Cyber Risks and Hacking Threats to Self-Driving Car

Self-driving cars are projected to be available via mass market by 2020. These vehicles are becoming more popular because they reduce accidents, congestion and fuel consumption, increase rider productivity and improve mobility. Despite these benefits, self-driving cars are at risk for cyber and hacking threats that can cause accidents, create chaos or perpetrate terroristic acts. Learn more about the cyber risks and hacker threats to self-driving cars as you prepare for the future.

How do Self-Driving Cars Work?

The technology that makes self-driving cars work is pretty amazing. Each vehicle is equipped with technological components, such as cameras, radar, sonar, LiDAR, GPS and sensors, that instruct the car on how to behave and where to go. The car also connects to a system that gives it information about its surroundings.

Ways Cyber Risks and Hacker Threats Compromise Self-Driving Cars

The same technology that operates a self-driving car also makes it vulnerable to cyber risks and hacker threats. If any part of the self-driving car's connection or system is compromised, the car will perform improperly. Even an attack on a passenger's personal smartphone, tablet or laptop could potentially interfere with the vehicle.

There are three distinct phases to a cyber attack on a self-driving car.

  1. Hackers access a car's electronic control unit.

  2. They inject incorrect code into the unit.

  3. The car malfunctions and improperly brakes, moves in an unexpected direction, runs into objects or people, stops in the middle of the road or is taken over by a malicious person.
Solutions to Self-Driving Car Cyber Risks and Hack Threats

Manufacturers, researchers and security specialists take cyber risks and hack threats seriously. They're working hard to overcome the obstacles and make self-driving cars safer for everyone.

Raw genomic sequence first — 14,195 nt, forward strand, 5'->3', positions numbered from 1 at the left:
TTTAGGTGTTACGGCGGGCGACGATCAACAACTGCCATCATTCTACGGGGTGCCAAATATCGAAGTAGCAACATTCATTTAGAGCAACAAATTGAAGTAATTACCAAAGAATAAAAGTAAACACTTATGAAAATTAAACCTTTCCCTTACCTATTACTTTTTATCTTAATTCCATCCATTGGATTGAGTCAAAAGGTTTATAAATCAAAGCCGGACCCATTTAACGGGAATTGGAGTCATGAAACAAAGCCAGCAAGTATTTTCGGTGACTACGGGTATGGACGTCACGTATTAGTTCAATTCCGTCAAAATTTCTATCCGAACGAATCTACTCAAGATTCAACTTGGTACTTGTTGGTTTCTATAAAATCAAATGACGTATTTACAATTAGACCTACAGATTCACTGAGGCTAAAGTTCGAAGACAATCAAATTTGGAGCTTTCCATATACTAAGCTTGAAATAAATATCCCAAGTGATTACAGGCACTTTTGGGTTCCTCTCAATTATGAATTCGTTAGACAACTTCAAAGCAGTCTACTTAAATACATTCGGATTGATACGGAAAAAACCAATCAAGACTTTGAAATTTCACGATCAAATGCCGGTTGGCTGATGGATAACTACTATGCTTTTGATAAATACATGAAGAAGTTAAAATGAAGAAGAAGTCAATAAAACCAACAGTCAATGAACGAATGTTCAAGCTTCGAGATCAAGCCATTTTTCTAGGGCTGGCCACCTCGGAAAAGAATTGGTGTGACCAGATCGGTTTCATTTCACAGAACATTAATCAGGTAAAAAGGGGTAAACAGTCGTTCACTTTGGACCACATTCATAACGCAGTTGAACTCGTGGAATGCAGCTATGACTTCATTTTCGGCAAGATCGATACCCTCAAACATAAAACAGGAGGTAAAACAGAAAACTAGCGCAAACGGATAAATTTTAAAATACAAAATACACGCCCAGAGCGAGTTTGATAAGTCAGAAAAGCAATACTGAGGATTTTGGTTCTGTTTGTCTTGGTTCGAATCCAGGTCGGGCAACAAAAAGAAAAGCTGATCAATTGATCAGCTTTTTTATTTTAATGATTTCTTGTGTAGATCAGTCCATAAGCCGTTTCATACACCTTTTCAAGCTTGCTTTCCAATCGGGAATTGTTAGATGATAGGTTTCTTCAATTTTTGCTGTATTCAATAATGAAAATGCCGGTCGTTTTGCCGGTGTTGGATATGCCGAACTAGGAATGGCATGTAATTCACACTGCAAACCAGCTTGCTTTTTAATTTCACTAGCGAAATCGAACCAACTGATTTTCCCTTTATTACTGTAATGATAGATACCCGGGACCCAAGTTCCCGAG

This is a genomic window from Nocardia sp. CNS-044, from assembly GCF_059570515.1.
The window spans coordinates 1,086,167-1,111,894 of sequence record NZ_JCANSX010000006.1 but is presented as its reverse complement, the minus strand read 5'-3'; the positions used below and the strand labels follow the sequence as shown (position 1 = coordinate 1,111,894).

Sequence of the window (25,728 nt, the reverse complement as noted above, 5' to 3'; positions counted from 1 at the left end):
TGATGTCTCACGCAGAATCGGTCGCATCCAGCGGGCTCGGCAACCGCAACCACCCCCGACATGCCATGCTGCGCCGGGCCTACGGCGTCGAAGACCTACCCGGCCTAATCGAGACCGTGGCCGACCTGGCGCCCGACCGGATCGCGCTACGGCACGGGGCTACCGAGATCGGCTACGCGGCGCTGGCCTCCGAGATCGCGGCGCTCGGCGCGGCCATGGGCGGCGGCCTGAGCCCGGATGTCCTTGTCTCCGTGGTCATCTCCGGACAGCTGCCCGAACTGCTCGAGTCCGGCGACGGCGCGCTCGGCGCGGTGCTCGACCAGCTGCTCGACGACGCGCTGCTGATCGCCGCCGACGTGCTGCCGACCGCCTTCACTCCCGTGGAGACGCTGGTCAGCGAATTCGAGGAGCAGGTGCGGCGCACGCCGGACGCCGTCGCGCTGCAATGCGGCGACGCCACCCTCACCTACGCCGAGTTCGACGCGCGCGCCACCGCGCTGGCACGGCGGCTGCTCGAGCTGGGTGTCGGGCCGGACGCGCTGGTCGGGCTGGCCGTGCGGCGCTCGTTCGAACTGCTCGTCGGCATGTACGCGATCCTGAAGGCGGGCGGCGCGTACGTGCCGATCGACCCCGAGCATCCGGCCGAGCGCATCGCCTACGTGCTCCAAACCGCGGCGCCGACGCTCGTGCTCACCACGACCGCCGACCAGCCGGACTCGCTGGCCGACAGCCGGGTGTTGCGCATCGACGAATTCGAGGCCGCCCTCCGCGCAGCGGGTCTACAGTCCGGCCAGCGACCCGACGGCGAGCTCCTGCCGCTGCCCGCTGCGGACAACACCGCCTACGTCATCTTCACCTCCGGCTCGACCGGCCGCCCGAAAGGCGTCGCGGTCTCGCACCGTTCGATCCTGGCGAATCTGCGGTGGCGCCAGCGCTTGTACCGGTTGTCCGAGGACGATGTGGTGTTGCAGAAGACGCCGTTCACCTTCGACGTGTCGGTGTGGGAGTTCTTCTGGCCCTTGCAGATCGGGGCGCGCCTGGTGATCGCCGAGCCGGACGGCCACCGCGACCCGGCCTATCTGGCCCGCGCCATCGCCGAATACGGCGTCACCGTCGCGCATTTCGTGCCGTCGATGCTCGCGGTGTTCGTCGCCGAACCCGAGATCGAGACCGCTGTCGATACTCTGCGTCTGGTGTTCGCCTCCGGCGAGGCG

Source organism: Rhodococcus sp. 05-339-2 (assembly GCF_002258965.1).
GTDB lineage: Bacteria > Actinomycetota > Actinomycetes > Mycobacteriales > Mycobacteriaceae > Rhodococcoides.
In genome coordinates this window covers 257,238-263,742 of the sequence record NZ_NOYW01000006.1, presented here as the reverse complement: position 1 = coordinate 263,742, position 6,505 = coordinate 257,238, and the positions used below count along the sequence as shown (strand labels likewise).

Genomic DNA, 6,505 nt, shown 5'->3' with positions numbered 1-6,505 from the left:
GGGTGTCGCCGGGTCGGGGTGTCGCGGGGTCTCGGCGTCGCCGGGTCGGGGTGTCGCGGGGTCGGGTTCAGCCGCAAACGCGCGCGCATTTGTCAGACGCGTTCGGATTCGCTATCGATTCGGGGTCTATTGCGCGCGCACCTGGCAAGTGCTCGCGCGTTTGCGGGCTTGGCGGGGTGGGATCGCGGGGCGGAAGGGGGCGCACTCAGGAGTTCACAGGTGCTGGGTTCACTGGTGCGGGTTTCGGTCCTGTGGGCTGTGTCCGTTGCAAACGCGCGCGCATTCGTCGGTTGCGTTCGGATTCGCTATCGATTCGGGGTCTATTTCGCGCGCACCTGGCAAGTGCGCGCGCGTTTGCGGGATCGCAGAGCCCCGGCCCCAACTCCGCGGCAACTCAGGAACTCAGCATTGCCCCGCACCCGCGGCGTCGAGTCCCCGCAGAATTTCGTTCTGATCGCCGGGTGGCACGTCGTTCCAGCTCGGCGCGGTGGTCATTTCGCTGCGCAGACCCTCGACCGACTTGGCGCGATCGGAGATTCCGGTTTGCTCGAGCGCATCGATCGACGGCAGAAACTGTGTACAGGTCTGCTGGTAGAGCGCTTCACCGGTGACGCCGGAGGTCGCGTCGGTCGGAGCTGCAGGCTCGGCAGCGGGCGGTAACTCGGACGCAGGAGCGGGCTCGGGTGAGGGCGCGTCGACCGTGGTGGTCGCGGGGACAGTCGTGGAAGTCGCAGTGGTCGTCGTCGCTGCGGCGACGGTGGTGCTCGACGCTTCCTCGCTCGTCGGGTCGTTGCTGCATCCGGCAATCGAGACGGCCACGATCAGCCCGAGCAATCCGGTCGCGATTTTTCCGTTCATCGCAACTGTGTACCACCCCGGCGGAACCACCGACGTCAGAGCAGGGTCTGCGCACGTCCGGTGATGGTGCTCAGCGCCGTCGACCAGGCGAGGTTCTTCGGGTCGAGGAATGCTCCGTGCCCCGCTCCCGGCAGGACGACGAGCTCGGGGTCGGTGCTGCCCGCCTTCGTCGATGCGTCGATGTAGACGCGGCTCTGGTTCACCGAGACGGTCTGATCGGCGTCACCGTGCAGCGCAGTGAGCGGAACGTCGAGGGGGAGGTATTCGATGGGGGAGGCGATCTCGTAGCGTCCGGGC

One example is the Automotive Information Sharing and Analysis Center (Auto-ISAC). Manufacturers share threat data that's used to correct components, networks and systems, reducing cyber risks and threats to self-driving cars.

Also, groups like the Cyber Statecraft Initiative for the Atlantic Council test vehicles and determine potential security flaws. Also known as white-hat hacking, they have discovered ways to hack into every major car system, including the windshield wipers, air conditioning unit, engine and transmission. Their findings make self-driving cars less vulnerable and more secure.

Manufactures are also investigating system updates. Right now, owners must visit the dealership for software updates. Researchers are working on reducing this delay and finding a more efficient way to perform these and other essential updates.

Researchers are also analyzing the GPS. At the first signs of erratic driving or other signs of a hack, someone can then notify authorities to access the vehicle's system and prevent an accident or damage.

No one can anticipate a cyber attack or hack. However, the vehicle industry can secure its network and take steps to prevent cyber risks and hacking threats to self-driving cars.
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